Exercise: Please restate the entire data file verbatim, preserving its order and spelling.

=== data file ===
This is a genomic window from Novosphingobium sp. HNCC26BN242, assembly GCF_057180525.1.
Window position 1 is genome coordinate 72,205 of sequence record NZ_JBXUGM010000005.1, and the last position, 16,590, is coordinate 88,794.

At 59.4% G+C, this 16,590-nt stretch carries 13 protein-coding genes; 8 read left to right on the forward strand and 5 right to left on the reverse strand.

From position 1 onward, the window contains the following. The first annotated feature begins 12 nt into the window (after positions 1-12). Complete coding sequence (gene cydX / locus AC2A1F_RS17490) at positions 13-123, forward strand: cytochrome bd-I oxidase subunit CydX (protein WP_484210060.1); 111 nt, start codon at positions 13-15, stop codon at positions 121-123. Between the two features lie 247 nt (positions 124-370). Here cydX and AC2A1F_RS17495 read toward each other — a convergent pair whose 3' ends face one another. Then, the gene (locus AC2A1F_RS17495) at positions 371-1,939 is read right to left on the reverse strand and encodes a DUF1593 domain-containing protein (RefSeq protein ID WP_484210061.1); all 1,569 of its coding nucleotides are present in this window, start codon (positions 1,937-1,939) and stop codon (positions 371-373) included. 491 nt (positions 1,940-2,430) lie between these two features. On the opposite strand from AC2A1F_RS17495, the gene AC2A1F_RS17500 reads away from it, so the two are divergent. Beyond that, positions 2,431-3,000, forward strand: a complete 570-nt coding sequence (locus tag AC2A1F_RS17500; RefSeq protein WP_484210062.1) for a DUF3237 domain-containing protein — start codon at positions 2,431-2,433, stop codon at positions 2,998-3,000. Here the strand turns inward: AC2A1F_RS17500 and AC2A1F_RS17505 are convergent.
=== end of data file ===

This is a genomic window from Novosphingobium sp. HNCC26BN242, assembly GCF_057180525.1.
Window position 1 is genome coordinate 72,205 of sequence record NZ_JBXUGM010000005.1, and the last position, 16,590, is coordinate 88,794.

At 59.4% G+C, this 16,590-nt stretch carries 13 protein-coding genes; 8 read left to right on the forward strand and 5 right to left on the reverse strand.

From position 1 onward, the window contains the following. The first annotated feature begins 12 nt into the window (after positions 1-12). Complete coding sequence (gene cydX / locus AC2A1F_RS17490) at positions 13-123, forward strand: cytochrome bd-I oxidase subunit CydX (protein WP_484210060.1); 111 nt, start codon at positions 13-15, stop codon at positions 121-123. Between the two features lie 247 nt (positions 124-370). Here cydX and AC2A1F_RS17495 read toward each other — a convergent pair whose 3' ends face one another. Then, the gene (locus AC2A1F_RS17495) at positions 371-1,939 is read right to left on the reverse strand and encodes a DUF1593 domain-containing protein (RefSeq protein ID WP_484210061.1); all 1,569 of its coding nucleotides are present in this window, start codon (positions 1,937-1,939) and stop codon (positions 371-373) included. 491 nt (positions 1,940-2,430) lie between these two features. On the opposite strand from AC2A1F_RS17495, the gene AC2A1F_RS17500 reads away from it, so the two are divergent. Beyond that, positions 2,431-3,000, forward strand: a complete 570-nt coding sequence (locus tag AC2A1F_RS17500; RefSeq protein WP_484210062.1) for a DUF3237 domain-containing protein — start codon at positions 2,431-2,433, stop codon at positions 2,998-3,000. Here the strand turns inward: AC2A1F_RS17500 and AC2A1F_RS17505 are convergent.